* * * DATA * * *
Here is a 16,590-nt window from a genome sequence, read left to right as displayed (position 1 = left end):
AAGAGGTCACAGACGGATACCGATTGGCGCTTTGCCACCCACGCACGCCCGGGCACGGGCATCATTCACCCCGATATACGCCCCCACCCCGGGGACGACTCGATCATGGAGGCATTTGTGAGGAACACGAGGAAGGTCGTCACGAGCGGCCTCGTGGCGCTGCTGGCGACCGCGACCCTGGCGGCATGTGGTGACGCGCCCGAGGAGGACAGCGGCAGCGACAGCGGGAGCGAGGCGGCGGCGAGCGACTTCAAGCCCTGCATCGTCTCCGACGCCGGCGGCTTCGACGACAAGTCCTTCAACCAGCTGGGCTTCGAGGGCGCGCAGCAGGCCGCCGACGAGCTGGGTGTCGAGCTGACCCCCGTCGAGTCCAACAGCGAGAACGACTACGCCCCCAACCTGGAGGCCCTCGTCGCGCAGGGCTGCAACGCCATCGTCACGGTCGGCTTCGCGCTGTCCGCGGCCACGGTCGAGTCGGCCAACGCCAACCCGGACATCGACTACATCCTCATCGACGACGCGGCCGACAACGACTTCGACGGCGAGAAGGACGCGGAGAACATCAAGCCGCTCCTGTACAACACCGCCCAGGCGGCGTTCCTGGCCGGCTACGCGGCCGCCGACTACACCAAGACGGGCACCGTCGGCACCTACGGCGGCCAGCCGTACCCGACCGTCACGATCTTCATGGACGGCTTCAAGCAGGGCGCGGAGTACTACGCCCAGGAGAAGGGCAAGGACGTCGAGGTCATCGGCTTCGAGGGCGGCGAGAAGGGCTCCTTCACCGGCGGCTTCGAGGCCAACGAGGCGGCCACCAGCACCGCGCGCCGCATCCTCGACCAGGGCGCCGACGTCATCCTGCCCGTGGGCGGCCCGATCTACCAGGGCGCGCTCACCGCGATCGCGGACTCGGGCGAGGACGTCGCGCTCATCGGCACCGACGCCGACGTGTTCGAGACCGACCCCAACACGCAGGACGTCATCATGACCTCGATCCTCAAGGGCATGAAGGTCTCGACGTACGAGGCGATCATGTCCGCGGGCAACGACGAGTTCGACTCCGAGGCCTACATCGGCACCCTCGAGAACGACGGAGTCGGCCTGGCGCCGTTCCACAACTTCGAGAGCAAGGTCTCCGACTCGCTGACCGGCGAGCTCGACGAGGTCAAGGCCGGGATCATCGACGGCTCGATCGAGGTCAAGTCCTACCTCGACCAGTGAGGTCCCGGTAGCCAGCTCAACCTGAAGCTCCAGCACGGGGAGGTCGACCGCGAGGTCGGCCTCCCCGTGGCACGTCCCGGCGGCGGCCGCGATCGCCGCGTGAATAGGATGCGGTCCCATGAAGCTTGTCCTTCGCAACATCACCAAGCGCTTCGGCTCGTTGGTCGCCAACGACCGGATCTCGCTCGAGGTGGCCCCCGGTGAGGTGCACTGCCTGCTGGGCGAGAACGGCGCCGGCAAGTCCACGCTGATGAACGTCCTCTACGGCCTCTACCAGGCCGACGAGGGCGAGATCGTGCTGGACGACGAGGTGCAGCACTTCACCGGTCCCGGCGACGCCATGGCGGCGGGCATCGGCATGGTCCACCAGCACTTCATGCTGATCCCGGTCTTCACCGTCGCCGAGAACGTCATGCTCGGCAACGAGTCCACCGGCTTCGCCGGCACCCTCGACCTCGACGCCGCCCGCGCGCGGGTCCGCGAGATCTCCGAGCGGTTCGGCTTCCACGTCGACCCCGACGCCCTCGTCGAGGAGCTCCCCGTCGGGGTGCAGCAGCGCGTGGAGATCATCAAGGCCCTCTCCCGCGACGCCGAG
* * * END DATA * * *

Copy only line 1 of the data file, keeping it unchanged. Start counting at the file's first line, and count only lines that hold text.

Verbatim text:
Here is a 16,590-nt window from a genome sequence, read left to right as displayed (position 1 = left end):